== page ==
All test readings were taken at 400 ISO with a Sekonic L-358 in a dark room.

6 Inches 12 Inches 18 Inches 24 Inches
Full Power 1/125 at F/8 1/60 at F/8 1/30 at F/8 1/20 at F/8
¼ Power 1/6 at F/8 0’’/4 at F/8 0’’/8 at F/8 1 second at F/8

 

This Columbine was photographer on a bright sunny day with high tree shade above.  The ring light did a nice job of lighting the flower and giving it some pop.

This Columbine was photographed on a bright sunny day with high tree shade above. The ring light did a nice job of lighting the flower and giving it some pop.

I have been pleased with the light overall.  During the last 6 months I have run it through its paces.  One of my first concerns was the construction of the unit.  It has a very plastic feel, but it has held up very well over extended use.  No matter how hard you try to avoid it gear will get bumped around.  My second concern was battery life.  Four AA batteries power the unit with a life of 1 to 11/2 hours.  I would recommend having a couple of sets of rechargeable batteries for the light.  If you are using regular alkaline ones it can get expensive quickly.  When I am not shooting I try to keep the light off but there are times when you are working with insects and it is just not possible.  I would take 3 or 4 sets of batteries if you plan to be out shooting all day.

I wanted to gauge how the light would do under a variety of different lighting scenarios.  So I decided to use it as my only additional lighting source for a photo essay I have been working on.  I had tried it in different situations before this but I wanted to get a feel for how it would look when a group of images was taken as one body of work.  The photo essay is of a nest of Robins from the time they hatched until leaving the nest.  Here are some photos for three different lighting situations I encountered during the project and a little discussion about each.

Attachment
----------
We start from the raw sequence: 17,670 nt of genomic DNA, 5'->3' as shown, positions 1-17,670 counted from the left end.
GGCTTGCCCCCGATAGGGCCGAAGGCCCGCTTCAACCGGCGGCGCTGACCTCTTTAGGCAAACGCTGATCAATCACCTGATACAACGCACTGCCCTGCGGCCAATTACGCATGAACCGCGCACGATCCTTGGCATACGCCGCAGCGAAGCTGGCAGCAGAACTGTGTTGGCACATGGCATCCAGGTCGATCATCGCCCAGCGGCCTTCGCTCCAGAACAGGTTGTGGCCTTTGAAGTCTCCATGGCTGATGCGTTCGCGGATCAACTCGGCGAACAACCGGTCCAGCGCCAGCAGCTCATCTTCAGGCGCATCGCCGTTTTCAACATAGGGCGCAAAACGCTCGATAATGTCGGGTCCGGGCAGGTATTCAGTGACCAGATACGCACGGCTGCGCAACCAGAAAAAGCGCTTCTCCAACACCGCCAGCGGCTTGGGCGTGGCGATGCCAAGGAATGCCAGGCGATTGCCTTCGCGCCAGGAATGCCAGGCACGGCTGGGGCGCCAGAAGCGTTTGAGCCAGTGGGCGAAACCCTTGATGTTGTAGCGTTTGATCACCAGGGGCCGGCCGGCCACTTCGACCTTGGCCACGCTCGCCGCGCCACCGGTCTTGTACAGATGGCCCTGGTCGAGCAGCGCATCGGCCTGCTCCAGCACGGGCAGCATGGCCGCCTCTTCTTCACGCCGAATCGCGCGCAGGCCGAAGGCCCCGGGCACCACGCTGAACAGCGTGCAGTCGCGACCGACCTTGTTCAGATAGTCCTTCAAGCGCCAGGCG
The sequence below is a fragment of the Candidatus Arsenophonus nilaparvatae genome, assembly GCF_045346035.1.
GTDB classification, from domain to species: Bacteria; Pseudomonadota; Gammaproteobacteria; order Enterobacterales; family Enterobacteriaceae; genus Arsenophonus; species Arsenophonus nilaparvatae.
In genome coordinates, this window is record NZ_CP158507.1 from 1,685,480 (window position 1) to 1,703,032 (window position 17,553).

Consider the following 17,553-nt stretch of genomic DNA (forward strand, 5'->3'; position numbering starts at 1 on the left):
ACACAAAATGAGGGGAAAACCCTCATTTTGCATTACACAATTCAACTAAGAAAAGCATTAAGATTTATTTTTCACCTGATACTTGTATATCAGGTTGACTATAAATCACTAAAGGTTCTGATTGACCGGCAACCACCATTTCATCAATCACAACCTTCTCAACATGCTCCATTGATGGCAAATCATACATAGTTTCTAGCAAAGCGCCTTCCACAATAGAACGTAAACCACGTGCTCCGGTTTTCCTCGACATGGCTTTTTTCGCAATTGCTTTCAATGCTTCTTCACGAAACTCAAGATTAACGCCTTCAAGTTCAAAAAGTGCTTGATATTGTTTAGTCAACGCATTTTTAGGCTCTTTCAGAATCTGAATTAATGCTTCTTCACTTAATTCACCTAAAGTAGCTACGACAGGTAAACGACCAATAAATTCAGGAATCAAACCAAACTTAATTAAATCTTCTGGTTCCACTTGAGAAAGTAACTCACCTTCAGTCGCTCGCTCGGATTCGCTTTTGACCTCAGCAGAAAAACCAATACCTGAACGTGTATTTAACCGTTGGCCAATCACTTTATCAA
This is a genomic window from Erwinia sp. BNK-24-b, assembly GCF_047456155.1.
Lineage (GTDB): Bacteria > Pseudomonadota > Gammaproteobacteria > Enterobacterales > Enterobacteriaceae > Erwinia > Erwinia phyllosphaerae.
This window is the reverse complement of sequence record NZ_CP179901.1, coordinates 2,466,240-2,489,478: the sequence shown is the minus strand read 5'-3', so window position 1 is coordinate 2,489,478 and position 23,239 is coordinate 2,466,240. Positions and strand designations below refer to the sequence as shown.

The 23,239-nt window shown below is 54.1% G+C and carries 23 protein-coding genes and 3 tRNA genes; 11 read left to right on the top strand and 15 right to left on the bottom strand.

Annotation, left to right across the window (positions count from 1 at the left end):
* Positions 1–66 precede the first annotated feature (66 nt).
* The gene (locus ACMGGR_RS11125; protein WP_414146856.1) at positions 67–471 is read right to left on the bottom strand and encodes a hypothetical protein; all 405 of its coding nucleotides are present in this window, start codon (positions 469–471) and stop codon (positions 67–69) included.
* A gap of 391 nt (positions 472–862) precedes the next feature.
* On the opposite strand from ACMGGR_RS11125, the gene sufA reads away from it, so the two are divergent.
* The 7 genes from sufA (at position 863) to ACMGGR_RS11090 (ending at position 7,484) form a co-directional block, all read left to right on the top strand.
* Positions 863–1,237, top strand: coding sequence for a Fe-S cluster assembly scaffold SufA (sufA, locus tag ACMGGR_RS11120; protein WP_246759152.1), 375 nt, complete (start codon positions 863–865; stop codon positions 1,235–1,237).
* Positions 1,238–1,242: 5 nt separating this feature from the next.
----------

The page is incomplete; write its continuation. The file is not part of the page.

Taken on a cloudy, heavy overcast day.  The ring light was my primary light source.

Taken on a cloudy, heavy overcast day. The ring light was my primary light source.

This image was taken on a heavily overcast day.  Not much available light compounded by the nest being in a bush and the Ring Light became my main source.  The light produced a nice even effect.  There are not any shadows resulting from the ring light.  For macro photography this is what we want.  The plastic covering the bulbs has a bit of a frosted quality helping to produce a softer light.  As with any single light source it does come off as a little flat, but I can live with that.

The ring light was unable to produce as much light as the harsh afternoon sun.  The difference is close enough to keep detail in all parts of the image though.